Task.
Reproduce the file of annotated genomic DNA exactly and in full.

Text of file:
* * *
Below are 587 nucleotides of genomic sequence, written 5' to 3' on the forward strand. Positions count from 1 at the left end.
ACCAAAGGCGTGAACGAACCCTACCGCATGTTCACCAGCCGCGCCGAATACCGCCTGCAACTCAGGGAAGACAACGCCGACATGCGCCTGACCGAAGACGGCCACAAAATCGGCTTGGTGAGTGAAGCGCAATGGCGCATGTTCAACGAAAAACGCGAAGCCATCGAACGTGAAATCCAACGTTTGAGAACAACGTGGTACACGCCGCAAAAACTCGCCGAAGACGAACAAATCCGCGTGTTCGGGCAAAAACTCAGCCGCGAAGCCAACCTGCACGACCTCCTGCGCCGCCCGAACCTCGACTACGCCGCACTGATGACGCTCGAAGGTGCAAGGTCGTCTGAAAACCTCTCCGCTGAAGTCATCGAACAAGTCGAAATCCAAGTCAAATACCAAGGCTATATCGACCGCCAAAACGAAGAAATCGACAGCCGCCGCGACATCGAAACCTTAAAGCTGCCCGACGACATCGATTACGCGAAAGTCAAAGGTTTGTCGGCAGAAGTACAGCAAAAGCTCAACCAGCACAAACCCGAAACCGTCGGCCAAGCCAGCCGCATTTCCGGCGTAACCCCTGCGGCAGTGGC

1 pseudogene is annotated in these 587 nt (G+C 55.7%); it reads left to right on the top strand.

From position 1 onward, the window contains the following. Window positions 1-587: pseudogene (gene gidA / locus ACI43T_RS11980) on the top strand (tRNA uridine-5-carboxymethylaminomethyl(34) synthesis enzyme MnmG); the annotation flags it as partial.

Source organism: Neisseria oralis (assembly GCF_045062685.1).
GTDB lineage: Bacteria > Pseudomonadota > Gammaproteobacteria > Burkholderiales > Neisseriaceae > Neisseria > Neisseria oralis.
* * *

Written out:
Below are 587 nucleotides of genomic sequence, written 5' to 3' on the forward strand. Positions count from 1 at the left end.
ACCAAAGGCGTGAACGAACCCTACCGCATGTTCACCAGCCGCGCCGAATACCGCCTGCAACTCAGGGAAGACAACGCCGACATGCGCCTGACCGAAGACGGCCACAAAATCGGCTTGGTGAGTGAAGCGCAATGGCGCATGTTCAACGAAAAACGCGAAGCCATCGAACGTGAAATCCAACGTTTGAGAACAACGTGGTACACGCCGCAAAAACTCGCCGAAGACGAACAAATCCGCGTGTTCGGGCAAAAACTCAGCCGCGAAGCCAACCTGCACGACCTCCTGCGCCGCCCGAACCTCGACTACGCCGCACTGATGACGCTCGAAGGTGCAAGGTCGTCTGAAAACCTCTCCGCTGAAGTCATCGAACAAGTCGAAATCCAAGTCAAATACCAAGGCTATATCGACCGCCAAAACGAAGAAATCGACAGCCGCCGCGACATCGAAACCTTAAAGCTGCCCGACGACATCGATTACGCGAAAGTCAAAGGTTTGTCGGCAGAAGTACAGCAAAAGCTCAACCAGCACAAACCCGAAACCGTCGGCCAAGCCAGCCGCATTTCCGGCGTAACCCCTGCGGCAGTGGC

1 pseudogene is annotated in these 587 nt (G+C 55.7%); it reads left to right on the top strand.

From position 1 onward, the window contains the following. Window positions 1-587: pseudogene (gene gidA / locus ACI43T_RS11980) on the top strand (tRNA uridine-5-carboxymethylaminomethyl(34) synthesis enzyme MnmG); the annotation flags it as partial.

Source organism: Neisseria oralis (assembly GCF_045062685.1).
GTDB lineage: Bacteria > Pseudomonadota > Gammaproteobacteria > Burkholderiales > Neisseriaceae > Neisseria > Neisseria oralis.